Hornbill school believes in the vital role The Arts can have in a child’s educational, social, emotional and physical development.
We aim to provide all children at Hornbill with opportunities to participate in, and engage with the arts as part of a curriculum that develops the whole child. We achieve this through varied opportunities throughout the academic year.
Hornbill School has successfully been awarded the Gold Artsmark four times. We will soon be embarking on our next Artsmark journey in order to reflect, once again, on our current Arts provision and to further develop our Arts curriculum and the experience our learners gain from it.
The awarding panel made these remarks about our most recent Artsmark submission (2018):
Hornbill School have developed an interesting arts curriculum and sets of enrichment opportunities for pupils within an international SE Asia context…Children appear to be proactive in their arts learning, and have opportunities to lead activities and shape input.
At Hornbill School, our strong and intrinsic links to our Nepali community afford us cultural strengths in The Arts that are very special and likely unique. Children and adults at our school can, and frequently do, perform Nepali dances, play instrumental music and sing. As a school community we also have opportunities to perform these cultural arts at venues with a wider audience, such as the annual Kalaratri celebration and Hornbill’s Glastonbill Festival of the Arts. The experience this gives our learners, both Nepali and non-Nepali, is rich and valuable.
Our school environment lends itself to varied performance opportunities. Our Multi-purpose Hall boasts an excellent lighting and sound system for indoor performances; our Sports Hall can accommodate multiple year groups and parent spectators for indoor gymnastics and dance events; our shaded corridors, ataps and pagoda provide communal outdoor spaces for small group performances and our large fields enable larger audiences to gather to celebrate The Arts with us.
At Hornbill school we strive to ensure that our learners receive a broad curriculum. As part of this, learners from Years 1 to 6 have a dedicated timetabled weekly art lesson with a specialist art teacher. We are fortunate to have a range of resources which allows the art curriculum to be varied and expansive. This includes a classroom specifically for the teaching of art – The Chameleon Room.
Our art curriculum is progressive across the year groups, allowing for skill development to take place. The curriculum aims to provide the children with a rich variety of experiences which will enthuse and stimulate creative thinking and skill.
The art curriculum objectives are taught through an integrated approach, in line with year group termly themes. Additional to weekly lessons, visits from artists (both local and international, where possible) and other creative activities make for a deeply rich experience of the arts.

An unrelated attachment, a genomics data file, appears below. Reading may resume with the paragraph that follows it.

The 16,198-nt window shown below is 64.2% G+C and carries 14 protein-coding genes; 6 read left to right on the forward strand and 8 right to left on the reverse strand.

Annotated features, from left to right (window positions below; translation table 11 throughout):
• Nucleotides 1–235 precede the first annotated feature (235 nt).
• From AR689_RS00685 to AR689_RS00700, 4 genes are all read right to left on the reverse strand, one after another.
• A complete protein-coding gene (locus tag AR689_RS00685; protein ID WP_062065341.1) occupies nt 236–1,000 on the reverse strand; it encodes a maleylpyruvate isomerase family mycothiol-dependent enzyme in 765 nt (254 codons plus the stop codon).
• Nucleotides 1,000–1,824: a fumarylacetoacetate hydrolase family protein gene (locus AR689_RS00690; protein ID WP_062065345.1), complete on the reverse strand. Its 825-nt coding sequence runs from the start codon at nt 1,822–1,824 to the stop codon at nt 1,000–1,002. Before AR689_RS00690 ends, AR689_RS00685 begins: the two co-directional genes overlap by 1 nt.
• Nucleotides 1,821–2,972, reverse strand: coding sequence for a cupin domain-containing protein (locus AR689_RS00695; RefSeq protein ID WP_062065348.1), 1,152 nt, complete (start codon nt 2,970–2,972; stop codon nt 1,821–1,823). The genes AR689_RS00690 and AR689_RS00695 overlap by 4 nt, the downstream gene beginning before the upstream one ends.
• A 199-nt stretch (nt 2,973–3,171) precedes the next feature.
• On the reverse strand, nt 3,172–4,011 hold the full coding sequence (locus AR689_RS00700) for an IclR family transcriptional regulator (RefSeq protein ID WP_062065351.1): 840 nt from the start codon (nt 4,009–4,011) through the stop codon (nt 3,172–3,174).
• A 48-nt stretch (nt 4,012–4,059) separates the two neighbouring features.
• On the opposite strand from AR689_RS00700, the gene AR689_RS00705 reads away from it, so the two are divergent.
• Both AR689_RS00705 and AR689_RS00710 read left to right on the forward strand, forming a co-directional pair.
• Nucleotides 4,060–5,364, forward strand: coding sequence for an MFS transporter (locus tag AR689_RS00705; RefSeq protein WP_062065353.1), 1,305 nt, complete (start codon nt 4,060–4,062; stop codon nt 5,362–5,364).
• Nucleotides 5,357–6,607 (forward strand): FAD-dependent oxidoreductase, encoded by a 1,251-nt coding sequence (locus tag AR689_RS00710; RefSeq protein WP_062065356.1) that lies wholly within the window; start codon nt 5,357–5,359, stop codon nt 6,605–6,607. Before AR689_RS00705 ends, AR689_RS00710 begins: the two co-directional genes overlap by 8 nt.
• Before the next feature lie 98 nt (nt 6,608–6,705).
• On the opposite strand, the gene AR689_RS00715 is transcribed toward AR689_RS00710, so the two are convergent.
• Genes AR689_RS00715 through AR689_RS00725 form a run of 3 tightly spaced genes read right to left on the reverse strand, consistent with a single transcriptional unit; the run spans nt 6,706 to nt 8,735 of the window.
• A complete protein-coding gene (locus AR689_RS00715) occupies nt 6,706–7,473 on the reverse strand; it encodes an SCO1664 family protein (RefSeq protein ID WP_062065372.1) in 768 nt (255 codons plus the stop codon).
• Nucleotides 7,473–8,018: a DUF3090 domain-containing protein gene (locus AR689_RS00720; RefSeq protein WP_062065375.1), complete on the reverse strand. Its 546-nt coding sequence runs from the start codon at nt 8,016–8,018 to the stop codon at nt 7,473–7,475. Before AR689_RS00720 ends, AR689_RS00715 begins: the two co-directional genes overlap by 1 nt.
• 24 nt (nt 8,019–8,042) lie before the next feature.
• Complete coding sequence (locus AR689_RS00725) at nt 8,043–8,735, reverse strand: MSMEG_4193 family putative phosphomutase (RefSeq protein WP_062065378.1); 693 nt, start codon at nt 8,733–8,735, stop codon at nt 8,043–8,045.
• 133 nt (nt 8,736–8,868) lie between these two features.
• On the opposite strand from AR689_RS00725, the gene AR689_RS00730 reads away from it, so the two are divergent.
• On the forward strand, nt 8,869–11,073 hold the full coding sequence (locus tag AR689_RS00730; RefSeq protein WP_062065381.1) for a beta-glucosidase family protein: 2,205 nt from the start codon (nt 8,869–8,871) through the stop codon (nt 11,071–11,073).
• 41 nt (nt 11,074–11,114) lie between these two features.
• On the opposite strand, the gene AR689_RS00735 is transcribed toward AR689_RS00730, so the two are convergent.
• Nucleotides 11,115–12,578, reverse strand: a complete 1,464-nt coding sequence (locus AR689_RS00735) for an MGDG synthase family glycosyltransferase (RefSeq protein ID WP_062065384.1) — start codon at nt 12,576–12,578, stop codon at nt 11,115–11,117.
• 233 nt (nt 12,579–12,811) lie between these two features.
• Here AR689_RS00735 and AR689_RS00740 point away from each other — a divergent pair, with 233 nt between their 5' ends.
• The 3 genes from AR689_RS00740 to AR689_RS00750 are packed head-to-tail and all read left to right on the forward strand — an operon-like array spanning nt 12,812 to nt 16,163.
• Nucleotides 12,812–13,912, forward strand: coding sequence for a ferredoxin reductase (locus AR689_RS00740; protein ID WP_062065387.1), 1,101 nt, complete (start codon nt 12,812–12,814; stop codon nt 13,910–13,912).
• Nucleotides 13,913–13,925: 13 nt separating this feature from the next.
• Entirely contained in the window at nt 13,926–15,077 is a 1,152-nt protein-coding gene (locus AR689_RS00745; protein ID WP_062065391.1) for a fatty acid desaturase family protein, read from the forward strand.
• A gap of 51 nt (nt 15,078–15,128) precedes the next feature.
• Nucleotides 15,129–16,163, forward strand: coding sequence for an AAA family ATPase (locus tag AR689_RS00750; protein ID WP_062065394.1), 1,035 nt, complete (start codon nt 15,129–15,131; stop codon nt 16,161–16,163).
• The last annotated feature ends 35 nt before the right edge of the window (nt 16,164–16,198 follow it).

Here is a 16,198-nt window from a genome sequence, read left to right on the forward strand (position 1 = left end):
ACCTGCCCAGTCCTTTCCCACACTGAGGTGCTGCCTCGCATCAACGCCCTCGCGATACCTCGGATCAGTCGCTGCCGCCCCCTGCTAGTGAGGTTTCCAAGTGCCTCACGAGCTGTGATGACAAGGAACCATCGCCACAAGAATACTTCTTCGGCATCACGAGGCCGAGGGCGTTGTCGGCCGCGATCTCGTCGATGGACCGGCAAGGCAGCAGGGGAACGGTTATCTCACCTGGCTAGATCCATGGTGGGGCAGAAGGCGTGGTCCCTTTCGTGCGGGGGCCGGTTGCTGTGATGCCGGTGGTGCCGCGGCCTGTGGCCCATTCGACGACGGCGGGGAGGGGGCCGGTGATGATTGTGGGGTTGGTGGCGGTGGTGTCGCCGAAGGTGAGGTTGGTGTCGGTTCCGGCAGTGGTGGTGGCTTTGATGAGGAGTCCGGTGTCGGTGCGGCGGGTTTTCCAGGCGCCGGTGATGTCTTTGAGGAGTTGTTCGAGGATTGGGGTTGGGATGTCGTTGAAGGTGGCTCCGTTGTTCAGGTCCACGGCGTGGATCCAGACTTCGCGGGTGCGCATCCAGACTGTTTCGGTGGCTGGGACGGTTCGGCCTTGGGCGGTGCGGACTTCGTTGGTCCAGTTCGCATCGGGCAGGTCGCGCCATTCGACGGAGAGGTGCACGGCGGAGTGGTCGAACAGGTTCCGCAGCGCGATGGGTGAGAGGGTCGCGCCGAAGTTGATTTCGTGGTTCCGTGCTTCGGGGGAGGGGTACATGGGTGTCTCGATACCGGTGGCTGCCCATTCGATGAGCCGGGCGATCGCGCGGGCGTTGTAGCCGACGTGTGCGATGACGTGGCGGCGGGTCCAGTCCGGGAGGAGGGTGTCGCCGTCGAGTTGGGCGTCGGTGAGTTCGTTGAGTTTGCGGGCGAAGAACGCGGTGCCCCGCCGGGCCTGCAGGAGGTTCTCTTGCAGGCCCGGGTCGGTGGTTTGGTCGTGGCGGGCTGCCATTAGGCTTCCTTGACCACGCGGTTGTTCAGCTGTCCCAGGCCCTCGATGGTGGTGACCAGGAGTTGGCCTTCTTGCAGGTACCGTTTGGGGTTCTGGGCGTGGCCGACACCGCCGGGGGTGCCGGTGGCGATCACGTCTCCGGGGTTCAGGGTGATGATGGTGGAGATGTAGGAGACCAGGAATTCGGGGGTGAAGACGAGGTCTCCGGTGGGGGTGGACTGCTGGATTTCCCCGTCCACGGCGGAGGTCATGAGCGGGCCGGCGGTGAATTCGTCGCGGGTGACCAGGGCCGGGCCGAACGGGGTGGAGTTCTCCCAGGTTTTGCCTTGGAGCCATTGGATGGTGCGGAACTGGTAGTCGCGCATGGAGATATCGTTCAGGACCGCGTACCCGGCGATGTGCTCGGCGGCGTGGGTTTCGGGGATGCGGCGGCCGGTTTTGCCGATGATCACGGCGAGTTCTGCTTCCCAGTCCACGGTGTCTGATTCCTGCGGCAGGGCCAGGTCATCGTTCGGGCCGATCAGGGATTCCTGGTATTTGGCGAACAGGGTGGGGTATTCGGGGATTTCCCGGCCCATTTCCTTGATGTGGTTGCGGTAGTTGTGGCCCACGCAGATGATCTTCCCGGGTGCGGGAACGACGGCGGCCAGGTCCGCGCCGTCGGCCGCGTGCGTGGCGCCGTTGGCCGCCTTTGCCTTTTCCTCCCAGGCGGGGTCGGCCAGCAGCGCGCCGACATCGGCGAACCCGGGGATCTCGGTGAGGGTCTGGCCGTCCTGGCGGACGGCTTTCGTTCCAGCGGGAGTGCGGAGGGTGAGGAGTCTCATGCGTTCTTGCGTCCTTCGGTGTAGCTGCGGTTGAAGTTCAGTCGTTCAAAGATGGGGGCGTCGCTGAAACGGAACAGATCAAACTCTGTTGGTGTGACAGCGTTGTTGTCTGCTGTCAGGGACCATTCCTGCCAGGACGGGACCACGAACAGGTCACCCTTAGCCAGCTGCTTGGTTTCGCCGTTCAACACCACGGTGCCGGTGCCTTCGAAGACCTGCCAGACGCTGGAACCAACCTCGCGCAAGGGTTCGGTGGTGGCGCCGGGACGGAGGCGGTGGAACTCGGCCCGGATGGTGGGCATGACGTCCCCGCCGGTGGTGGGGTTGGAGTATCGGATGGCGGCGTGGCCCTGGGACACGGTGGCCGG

The art curriculum covers many different skills including: drawing, painting, sculpture, textiles, computing, art history and art appreciation.
The teaching and learning of art, in all its myriad skill sets, aims to develop learners in a multitude of ways including: physically – through fine motor control skills; problem solving skills; development of critical thinking; co-ordination and also wellbeing – through creative expression. At the centre of every lesson is Hornbill School’s values education.
Our school environment is designed as a celebration of the arts. A strength is the display of enduring art work created by children around the school. A range of clay murals link to different aspects of the school including a Remembrance Garden, embodiment of the school values in clay figures, a map of the Garrison and an aquarium of sea creatures. Displays of children’s latest art work can be seen in corridors around the whole school also. This strength provides other members of the Artsmark family with an example of considered use of space to celebrate The Arts.
We provide varied opportunities for the children at Hornbill to participate and engage with music. As a whole school (years 1 – 6) enjoy weekly singing times. Through exploration of a vast array of songs, our learners work together to learn to sing the lyrics and melodies of songs. These include up-to-date popular songs and songs from past decades. This is an excellent time to build upon our focus on Learning Powers, with songs being chosen because the lyrics reflect these powers including: resilience, creativity and reflection. Working together in this way, our singing times work to develop citizenship and musical appreciation. Collaboratively the learners of Hornbill School create a joyous, uplifting sound as they join together in song.